RE: [wsjtgroup] Re: Signal Reports
As others have said, very well put.
You have confirmed the operating procedure that was pointed out to me several years ago when I started terrestrial JT65. The information exchanged is the signal report. The grid just happens to be with the call sign and part of the protocol built-in to the CQ and the answer to the CQ. With a trailing confirmation via RRR or 73.
Incidentally, I was curious to know who and how this process was started. I received several direct emails on the subject and a couple of them pointed out that the procedure you outlined was originally suggested as a confirmation procedure by Ed Tilton, W1HDQ back in the early 1960’s. Ed was the original ARRL editor for “The World Above 50MHz”.
73 de WY5R - KD
Personally, I think the discussion of valid contacts is being made way too complicated.
The ARRL Operating Manual states, "... for a valid QSO to take place, you must exchange full call signs, some piece of information, and acknowledgment. ..." It may not be the authority, but it likely summarizes what we all adher to at one time or another.
Obviously, the MAJORITY of contacts made use a signal report as that "some piece of information". Outside of other guidance we read, learned, or whatever, we use the signal report.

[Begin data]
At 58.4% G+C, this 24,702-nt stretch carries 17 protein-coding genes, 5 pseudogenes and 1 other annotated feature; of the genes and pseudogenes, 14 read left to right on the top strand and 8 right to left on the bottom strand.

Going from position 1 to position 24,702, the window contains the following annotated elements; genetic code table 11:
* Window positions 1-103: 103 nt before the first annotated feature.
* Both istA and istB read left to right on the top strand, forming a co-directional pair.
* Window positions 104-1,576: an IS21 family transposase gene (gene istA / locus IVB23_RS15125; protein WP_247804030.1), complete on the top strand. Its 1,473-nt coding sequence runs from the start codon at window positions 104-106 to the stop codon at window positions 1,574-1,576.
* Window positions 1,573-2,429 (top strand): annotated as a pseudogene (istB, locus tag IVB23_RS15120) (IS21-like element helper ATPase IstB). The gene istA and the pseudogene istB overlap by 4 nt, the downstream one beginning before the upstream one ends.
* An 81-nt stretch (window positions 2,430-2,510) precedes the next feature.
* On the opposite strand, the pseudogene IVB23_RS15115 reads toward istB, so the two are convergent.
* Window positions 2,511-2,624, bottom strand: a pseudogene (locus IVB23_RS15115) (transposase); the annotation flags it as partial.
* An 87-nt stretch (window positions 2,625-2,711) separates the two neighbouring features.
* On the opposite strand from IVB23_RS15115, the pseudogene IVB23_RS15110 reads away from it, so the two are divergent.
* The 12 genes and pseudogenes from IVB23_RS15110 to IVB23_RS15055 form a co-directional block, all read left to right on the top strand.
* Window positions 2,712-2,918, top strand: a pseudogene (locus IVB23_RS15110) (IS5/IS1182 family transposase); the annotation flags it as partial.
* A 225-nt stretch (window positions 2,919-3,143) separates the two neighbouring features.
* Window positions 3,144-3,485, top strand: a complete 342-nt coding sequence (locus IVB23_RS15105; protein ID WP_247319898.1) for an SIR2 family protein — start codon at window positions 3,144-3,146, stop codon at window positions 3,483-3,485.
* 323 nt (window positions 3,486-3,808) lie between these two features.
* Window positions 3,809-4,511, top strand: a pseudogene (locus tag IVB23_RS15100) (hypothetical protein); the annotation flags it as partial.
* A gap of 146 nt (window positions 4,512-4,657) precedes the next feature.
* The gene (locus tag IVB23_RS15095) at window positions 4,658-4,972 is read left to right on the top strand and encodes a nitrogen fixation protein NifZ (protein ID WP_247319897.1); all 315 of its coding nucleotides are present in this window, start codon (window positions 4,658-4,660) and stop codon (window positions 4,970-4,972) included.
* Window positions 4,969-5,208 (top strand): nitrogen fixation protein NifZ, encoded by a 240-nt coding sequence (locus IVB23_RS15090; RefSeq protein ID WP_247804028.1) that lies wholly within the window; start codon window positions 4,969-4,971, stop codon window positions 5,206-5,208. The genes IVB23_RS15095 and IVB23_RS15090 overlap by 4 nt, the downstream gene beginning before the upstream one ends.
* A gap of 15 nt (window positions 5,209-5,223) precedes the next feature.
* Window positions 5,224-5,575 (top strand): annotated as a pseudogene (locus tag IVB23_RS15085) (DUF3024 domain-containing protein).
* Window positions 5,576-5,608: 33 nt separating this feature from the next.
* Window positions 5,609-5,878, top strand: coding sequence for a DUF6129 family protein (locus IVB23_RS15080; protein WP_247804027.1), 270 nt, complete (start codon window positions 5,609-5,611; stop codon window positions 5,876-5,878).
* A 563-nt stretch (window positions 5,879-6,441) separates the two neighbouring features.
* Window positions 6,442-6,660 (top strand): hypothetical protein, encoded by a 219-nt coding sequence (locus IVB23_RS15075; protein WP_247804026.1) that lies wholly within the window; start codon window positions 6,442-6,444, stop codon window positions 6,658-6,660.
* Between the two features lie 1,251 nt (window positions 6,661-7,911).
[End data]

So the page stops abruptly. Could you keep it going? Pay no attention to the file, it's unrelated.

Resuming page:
However, other specialized contact methods have developed and evolved using other "pieces of information" that better suit the needs for that communication.
(2) EME uses OOO and RO.
(3) WSJT meteor scatter uses report (ie, 26) or grid. For instance, WSJT QsoS in VHF contests needs the "grid". And the program setup allows the using reports or grids as the defaults.
(4) Some contests use reports and one other piece of info.
(4a) Some contests use reports and many other pieces of info (sweepstakes).
(4b) Some contests (many) use NO SIG REPORT, just other info. (CQ VHF contests, ARRL VHF contests, many RTTY contests).
If anyone wants to operate where they only accept exchange of signal reports as a valid contact, more power to you. But it means you are likely avoiding contesting. That's fine TOO, but you are missing some great opportunities for new countries, grids, states, and new friends.